Yisrael Beytenu MK Eli Avidar on Tuesday came out against a bill apparently aimed at breaking up former prime minister Benjamin Netanyahu’s Likud party, with his resistance possibly dooming the proposal’s chances of passing.
The bill would make it easier for lawmakers to split from a party than allowed by the current law, which imposes penalties if a breakaway group does not comprise at least a third of its Knesset faction’s membership.
Likud has 30 lawmakers in the current Knesset, meaning 11 MKs would need to break ranks together to avoid sanctions, which include the loss of future campaign financing. The proposal would change the law so a group as small as four MKs could quit a faction.
The bill received initial backing last week from the Ministerial Committee for Legislation and is now due to come up for the first of three plenum votes it must clear to become law.
Avidar said Tuesday that he told coalition leaders they should yank the bill before its first reading and he would vote against it if they didn’t. He denounced the bill as perpetuating a “rotten political culture” that he said the new government should eb seeking to change.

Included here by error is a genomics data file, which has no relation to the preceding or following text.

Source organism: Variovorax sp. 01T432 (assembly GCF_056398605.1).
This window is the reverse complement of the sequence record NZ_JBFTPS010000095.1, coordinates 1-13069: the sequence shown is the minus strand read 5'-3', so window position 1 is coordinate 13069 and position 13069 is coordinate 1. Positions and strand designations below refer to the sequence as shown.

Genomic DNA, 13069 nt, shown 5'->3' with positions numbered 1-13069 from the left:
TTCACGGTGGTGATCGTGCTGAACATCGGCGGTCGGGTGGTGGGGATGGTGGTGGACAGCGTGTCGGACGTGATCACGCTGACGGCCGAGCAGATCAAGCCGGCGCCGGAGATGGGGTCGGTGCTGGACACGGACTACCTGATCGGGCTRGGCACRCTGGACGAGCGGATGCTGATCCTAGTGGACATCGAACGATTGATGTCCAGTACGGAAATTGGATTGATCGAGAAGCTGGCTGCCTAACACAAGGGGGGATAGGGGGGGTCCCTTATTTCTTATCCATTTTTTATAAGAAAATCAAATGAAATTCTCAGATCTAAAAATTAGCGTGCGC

“This law can be also called the ‘defector law’ and it ratchets up a notch the bar for political corruption in Israel. Four MKs who want to vote with the coalition for ideological reasons can do so from the opposition benches,” Avidar wrote on Twitter.
He noted efforts by Netanyahu and the ex-premier’s political allies to flip MKs from the factions that support the government before it was sworn in last month, promising them plum posts or threatening to stoke popular sentiment against them.
“It’s inconceivable for us to act in the same way as the government we came to change,” Avidar said. “The public elected us to effect change and reform and not in order to continue to do the exact same things.”
If Avidar votes against the bill, at least one opposition MK will need to abstain or back the bill for it to advance, assuming the rest of the coalition votes for it. The parties that back the government together have 61 seats in the 120-seat Knesset.
On the day of the new government’s swearing-in last month, Avidar said he would no longer vote along party lines, retaliating after Yisrael Beytenu chief Avigdor Liberman did not grant his choice of ministerial posts.
However, Avidar later clarified he was committed to the government and was praised by Liberman for taking part in anti-Netanyahu protests over the past year.
Avidar’s announcement he would oppose the bill came hours after the coalition was dealt a major blow by the Knesset failing to approve an extension of the contentious Palestinian family reunification law, after a rebel MK from Prime Minister Naftali Bennett’s Yamina party cast the deciding vote against it.